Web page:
“Little Nicolas,” the nostalgic, hand-drawn ode to the popular French children’s book series and its creators — René Goscinny (“Asterix”) and the late illustrator Jean-Jacques Sempé — won the Grand Prize at the fifth annual Animation Is Film Festival (AIF), held last weekend at the TCL Chinese 6 Theaters in Hollywood. This should help the France-Luxembourg release from directors Amandine Fredon and Benjamin Massoubre secure U.S. distribution.
“My Father’s Dragon” (Cartoon Saloon/Netflix), the 2D adaptation of Ruth Stiles Gannett’s classic children’s book, from Oscar-nominated director Nora Twomey (“The Breadwinner”), took home the Special Jury prize. This provides some heat as Cartoon Saloon chases its fifth Best Animated Feature Oscar nomination.
The Audience Award went to “Aurora’s Sunrise,” the animated documentary from director Inna Sahakyan, which tells the remarkable story of Aurora Mardiganian, who survived the Armenian genocide as a teenager, and came to America, where she starred in a 1919 silent Hollywood film based on her survival of the massacre that slaughtered 1 million Armenians. The film is Armenia’s official submission for the Best International Film Oscar. The Portuguese “Ice Merchants,” won the Shorts Jury prize. Directed by João Gonzalez with a spare yet striking hand-drawn style, it’s about a cliff-dwelling father-son on a precarious adventure.
The author of this article served on the feature competition jury, which was chaired by Peter Debruge, chief Variety film critic. The other members included Laika director Chris Butler (“Missing Link,” “ParaNorman”), Locksmith Animation co-founder Julie Lockhart (“Ron’s Gone Wrong”), animation critic/historian Charles Solomon, Sony Pictures Animation producer Christina Steinberg (“Spider-Man: Across the Spider-Verse), and Animation Magazine editor Ramin Zahed. The shorts jury consisted of Maureen Fan (Baobab Studios), Frank Gladstone (ASIFA-Hollywood), and Jade Seaberry (DiverseToons).
“Little Nicolas,” winner of the Cristal Award at Annecy, weaves a meta story around legendary cartoonists and best friends Goscinny and Sempé and their beloved creation, who goes on a series of playful misadventures in Paris of the ’60s. The French-Luxembourgish co-production is in search of American distribution and was animated using a Chinese ink-wash animation style, inspired by the look and texture of Sempé’s original illustrations. Anne Goscinny, daughter of the original author, adapted the screenplay with Michel Fessler (“March of the Penguins”).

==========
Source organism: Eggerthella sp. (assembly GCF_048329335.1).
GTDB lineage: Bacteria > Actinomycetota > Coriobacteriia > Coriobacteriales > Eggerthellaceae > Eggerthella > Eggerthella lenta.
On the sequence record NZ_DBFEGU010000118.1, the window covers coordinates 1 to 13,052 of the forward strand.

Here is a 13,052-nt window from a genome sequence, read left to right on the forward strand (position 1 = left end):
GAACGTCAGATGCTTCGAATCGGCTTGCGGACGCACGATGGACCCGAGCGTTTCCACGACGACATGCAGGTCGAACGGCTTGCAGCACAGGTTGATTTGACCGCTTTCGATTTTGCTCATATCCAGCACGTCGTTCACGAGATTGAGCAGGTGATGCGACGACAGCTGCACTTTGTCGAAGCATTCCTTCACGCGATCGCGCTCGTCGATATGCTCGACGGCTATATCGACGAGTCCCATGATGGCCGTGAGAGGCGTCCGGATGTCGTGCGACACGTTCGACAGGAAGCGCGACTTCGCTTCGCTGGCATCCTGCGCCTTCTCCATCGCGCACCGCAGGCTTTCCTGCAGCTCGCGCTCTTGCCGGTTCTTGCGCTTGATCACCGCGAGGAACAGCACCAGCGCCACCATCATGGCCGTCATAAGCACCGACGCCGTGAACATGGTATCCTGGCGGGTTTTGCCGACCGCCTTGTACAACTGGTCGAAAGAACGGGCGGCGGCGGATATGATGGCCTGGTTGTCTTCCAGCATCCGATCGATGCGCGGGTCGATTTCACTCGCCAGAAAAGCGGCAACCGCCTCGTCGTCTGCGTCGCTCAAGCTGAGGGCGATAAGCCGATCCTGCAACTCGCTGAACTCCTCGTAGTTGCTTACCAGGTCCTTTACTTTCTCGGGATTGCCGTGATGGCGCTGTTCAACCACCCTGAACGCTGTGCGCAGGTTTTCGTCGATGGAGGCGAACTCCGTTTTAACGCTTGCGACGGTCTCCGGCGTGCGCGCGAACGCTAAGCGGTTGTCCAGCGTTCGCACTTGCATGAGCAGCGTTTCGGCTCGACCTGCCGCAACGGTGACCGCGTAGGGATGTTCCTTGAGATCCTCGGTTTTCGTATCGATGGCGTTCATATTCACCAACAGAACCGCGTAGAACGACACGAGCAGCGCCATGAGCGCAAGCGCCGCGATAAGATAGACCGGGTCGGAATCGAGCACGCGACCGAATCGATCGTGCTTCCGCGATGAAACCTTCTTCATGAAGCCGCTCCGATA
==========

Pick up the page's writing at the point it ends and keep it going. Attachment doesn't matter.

“Co-directors Amandine Fredon and Benjamin Massoubre have crafted a wonderful hand-drawn tribute to French cartoonists René Goscinny and Jean-Jacques Sempé,” said Debruge. “By adapting the duo’s distinctive style to animation, they have not only brought these beloved characters to life but also revealed the lesser-known lives of the artists responsible for their creation.”
With “My Father’s Dragon,” Twomey explores the power of imagination and the autonomy of children with a colorful and polished animation style by Irish-based Cartoon Saloon. It’s about the rite of passage experienced by the restless Elmer (Jacob Tremblay), who runs away to Wild Island and bonds with a dragon named Boris (Gaten Matarazzo) in need of confidence building.
“Director Nora Twomey and the talented team at Cartoon Saloon honor the look of Ruth Stiles Gannett’s classic children’s book while bringing their signature touch to this well-crafted and visually compelling kids’ movie, which seems ideally suited for the medium of animation,” added Debruge.
Animation Is Film, founded by GKids and the Annecy International Animation Film Festival, closes with a special presentation of “Guillermo del Toro’s Pinocchio” (Netflix) on October 29 at the Academy’s Samuel Goldwyn Theater. Del Toro will participate in a Q&A with Oscar winner Phil Tippett (“Jurassic Park”), who released his own stop-motion passion project, “Mad God,” this year.